02858-A: Investigation of Mechanisms of Resistance to Immunotherapy in Dogs with Spontaneous High-grade Glioma

Grant Status: Open

Grant Amount: $13,375
Susan Arnold, DVM; University of Minnesota
March 1, 2021 - August 31, 2022


Breed(s): French Bulldog, -All Dogs
Research Program Area: Oncology
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This study will investigate the underlying reasons why French Bulldogs with high grade gliomas (HGG) respond poorly to immunotherapy-based treatment. The research team will investigate novel immunotherapies designed to alter the interaction between the immune system and high grade gliomas (HGG) and includes anti-tumor vaccine-based therapy and other therapies to stimulate the immune response against tumors. All forms of immunotherapy that have been investigated by this research team have yielded comparable or superior survival times to conventional therapy in all breeds other than French Bulldogs. While other breeds have a median disease-related overall survival time of 267 days when treated with any form of immunotherapy, in comparison, French Bulldogs experience a median disease-related overall survival time of only 48 days. All dogs enrolled in the studies had similar HGG features on biopsies, raising questions about differences in genetic fingerprints of the tumors and immune responses of this breed compared to others. The first aim is to identify genetic differences in French Bulldog HGG cells compared to HGG cells of other dog breeds. The second aim is to characterize the immune system profile of French Bulldogs with HGG by comparing their immune cells to those of healthy French Bulldogs as well as other breeds with HGG. This project is highly impactful for advancing canine health and may reveal breed-specific immunotherapeutic targets that increase the success of immunotherapy for canine HGG.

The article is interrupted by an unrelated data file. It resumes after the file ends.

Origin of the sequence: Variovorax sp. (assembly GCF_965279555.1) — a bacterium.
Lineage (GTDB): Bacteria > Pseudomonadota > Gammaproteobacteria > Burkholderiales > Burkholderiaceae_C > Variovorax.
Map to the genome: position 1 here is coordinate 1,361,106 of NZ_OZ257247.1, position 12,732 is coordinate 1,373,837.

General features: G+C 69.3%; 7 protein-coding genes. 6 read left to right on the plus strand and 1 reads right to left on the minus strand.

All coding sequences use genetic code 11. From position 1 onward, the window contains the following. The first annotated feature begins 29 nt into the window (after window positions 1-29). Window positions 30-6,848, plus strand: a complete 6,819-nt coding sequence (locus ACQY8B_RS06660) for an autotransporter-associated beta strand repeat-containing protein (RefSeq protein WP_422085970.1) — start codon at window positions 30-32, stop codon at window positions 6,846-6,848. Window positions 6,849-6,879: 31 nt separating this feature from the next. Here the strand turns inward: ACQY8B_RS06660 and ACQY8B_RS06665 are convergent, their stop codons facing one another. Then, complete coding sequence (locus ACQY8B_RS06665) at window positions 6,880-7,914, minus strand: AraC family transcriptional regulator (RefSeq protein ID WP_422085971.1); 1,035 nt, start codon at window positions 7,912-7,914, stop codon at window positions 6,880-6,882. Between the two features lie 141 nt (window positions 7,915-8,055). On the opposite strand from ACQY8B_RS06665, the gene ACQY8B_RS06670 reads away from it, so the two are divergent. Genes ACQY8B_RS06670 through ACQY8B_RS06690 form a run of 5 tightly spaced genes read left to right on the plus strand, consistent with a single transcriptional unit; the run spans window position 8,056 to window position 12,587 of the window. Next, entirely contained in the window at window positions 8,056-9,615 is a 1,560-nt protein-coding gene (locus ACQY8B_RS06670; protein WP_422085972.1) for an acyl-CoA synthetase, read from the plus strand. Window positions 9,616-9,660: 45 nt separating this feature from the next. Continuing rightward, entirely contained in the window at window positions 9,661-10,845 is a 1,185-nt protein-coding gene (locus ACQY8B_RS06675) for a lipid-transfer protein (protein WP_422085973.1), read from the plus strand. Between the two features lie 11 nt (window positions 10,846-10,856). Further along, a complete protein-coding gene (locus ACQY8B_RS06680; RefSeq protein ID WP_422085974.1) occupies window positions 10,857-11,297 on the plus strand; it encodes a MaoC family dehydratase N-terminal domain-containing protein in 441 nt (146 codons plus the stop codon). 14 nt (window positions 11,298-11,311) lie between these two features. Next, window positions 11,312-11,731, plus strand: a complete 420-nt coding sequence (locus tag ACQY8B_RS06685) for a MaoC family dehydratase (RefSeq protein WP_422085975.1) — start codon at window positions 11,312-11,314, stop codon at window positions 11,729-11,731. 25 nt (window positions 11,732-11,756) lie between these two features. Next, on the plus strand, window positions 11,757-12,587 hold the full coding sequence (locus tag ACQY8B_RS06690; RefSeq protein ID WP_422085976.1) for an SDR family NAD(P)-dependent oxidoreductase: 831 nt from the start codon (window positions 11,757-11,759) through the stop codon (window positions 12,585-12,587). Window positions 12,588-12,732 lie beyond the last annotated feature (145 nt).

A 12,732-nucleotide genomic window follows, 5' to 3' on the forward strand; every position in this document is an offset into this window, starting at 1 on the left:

None at this time.

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